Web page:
Thursday, March 9, 2006
On this day in 1970, more than 600 athletes participated in the first Arctic Winter Games in Yellowknife, Canada. The participants came from Northwest Territories, Yukon and Alaska. Instead of medals, winners received traditional Inuit knives in gold, silver and copper. Today, the bi-annual games include a number of traditional Inuit and Dene games called the Kneel Jump and Snow Snake.
Wednesday, March 8, 2006
On this day in 1970, the United Indians of All Tribes Foundation invaded and occupied the Fort Latwon military base near Seattle, Washington. It was an attempt by Northwest tribes to establish a land base. As a result, the city of Seattle signed a lease for a site today known as the city's Indian Cultural Center.
Tuesday, March 7, 2006
On this day in 1987, the Wampanoag Tribe of Gay Head received federal recognition from the Bureau of Indian Affairs. The 15-year fight came only after the Interior Department accepted substantial evidence that the tribe had never lost their sense of identity. The tribe is located in Massachusetts.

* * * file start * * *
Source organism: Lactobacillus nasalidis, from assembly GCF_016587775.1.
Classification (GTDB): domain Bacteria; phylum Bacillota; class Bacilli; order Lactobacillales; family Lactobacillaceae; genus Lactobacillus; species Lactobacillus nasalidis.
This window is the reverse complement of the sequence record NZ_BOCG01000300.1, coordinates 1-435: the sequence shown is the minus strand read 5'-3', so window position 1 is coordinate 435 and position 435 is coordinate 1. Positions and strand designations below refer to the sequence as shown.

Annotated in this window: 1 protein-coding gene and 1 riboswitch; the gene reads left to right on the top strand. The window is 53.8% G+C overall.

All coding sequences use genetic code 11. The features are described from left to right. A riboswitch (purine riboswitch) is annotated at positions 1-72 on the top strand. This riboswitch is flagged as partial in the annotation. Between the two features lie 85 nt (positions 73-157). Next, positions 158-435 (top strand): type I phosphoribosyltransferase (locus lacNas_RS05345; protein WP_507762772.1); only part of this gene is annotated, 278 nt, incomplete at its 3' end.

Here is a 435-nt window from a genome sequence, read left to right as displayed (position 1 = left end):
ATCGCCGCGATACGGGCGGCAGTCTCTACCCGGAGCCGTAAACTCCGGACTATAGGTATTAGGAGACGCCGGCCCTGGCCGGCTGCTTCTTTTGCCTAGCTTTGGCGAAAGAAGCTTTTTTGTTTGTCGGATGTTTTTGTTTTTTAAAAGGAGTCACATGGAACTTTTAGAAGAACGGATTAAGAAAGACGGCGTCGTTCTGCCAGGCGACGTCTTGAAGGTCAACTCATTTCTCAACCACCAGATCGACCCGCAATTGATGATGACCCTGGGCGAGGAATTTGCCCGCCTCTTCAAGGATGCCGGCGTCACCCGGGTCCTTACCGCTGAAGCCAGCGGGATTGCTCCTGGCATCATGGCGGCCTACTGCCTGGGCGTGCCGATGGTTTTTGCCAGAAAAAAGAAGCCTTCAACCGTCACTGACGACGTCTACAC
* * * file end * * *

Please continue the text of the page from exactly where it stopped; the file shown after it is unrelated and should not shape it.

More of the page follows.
Monday, March 6, 2006
During this week in 1980, Harold smith also known as the popular American Indian actor, Jay Silverheels died. Silverheels was the first American Indian actor to have a star placed in Hollywood's Walk of Fame along Hollywood Boulevard.
Friday, March 3, 2006
On this day in 1871, provisions to the Indian Appropriation Act were approved by Congress. The legislation put an end to treaty agreements made between tribes and the federal government. It also empowered Congress to create Indian reservations as well as dictate all future agreements related to Indian settlements. Before treaties were eliminated, tribes had been treated as dependent nations.
Thursday, March 2, 2006